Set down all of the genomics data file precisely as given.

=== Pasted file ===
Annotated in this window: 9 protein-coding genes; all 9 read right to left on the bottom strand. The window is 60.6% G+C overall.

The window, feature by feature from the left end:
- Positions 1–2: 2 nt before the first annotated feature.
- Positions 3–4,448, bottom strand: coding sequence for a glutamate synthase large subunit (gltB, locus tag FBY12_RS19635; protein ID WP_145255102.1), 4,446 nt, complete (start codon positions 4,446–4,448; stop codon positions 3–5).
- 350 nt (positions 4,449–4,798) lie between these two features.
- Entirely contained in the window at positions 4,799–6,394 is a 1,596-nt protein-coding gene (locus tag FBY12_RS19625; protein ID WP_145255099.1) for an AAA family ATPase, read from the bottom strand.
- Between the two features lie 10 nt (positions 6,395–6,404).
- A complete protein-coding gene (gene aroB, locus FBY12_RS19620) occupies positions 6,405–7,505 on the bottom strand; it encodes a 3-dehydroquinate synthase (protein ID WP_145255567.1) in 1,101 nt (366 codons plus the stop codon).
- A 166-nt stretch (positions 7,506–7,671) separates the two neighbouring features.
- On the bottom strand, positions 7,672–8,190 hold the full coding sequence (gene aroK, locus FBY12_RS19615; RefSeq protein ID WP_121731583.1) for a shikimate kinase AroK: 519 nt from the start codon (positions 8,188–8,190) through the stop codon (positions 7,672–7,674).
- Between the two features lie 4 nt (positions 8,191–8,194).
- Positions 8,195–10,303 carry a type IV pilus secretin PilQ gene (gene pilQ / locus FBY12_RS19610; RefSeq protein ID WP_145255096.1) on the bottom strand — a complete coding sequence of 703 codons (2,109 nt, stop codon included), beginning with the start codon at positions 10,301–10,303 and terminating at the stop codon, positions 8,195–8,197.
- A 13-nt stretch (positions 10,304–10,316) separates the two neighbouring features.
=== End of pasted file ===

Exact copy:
Annotated in this window: 9 protein-coding genes; all 9 read right to left on the bottom strand. The window is 60.6% G+C overall.

The window, feature by feature from the left end:
- Positions 1–2: 2 nt before the first annotated feature.
- Positions 3–4,448, bottom strand: coding sequence for a glutamate synthase large subunit (gltB, locus tag FBY12_RS19635; protein ID WP_145255102.1), 4,446 nt, complete (start codon positions 4,446–4,448; stop codon positions 3–5).
- 350 nt (positions 4,449–4,798) lie between these two features.
- Entirely contained in the window at positions 4,799–6,394 is a 1,596-nt protein-coding gene (locus tag FBY12_RS19625; protein ID WP_145255099.1) for an AAA family ATPase, read from the bottom strand.
- Between the two features lie 10 nt (positions 6,395–6,404).
- A complete protein-coding gene (gene aroB, locus FBY12_RS19620) occupies positions 6,405–7,505 on the bottom strand; it encodes a 3-dehydroquinate synthase (protein ID WP_145255567.1) in 1,101 nt (366 codons plus the stop codon).
- A 166-nt stretch (positions 7,506–7,671) separates the two neighbouring features.
- On the bottom strand, positions 7,672–8,190 hold the full coding sequence (gene aroK, locus FBY12_RS19615; RefSeq protein ID WP_121731583.1) for a shikimate kinase AroK: 519 nt from the start codon (positions 8,188–8,190) through the stop codon (positions 7,672–7,674).
- Between the two features lie 4 nt (positions 8,191–8,194).
- Positions 8,195–10,303 carry a type IV pilus secretin PilQ gene (gene pilQ / locus FBY12_RS19610; RefSeq protein ID WP_145255096.1) on the bottom strand — a complete coding sequence of 703 codons (2,109 nt, stop codon included), beginning with the start codon at positions 10,301–10,303 and terminating at the stop codon, positions 8,195–8,197.
- A 13-nt stretch (positions 10,304–10,316) separates the two neighbouring features.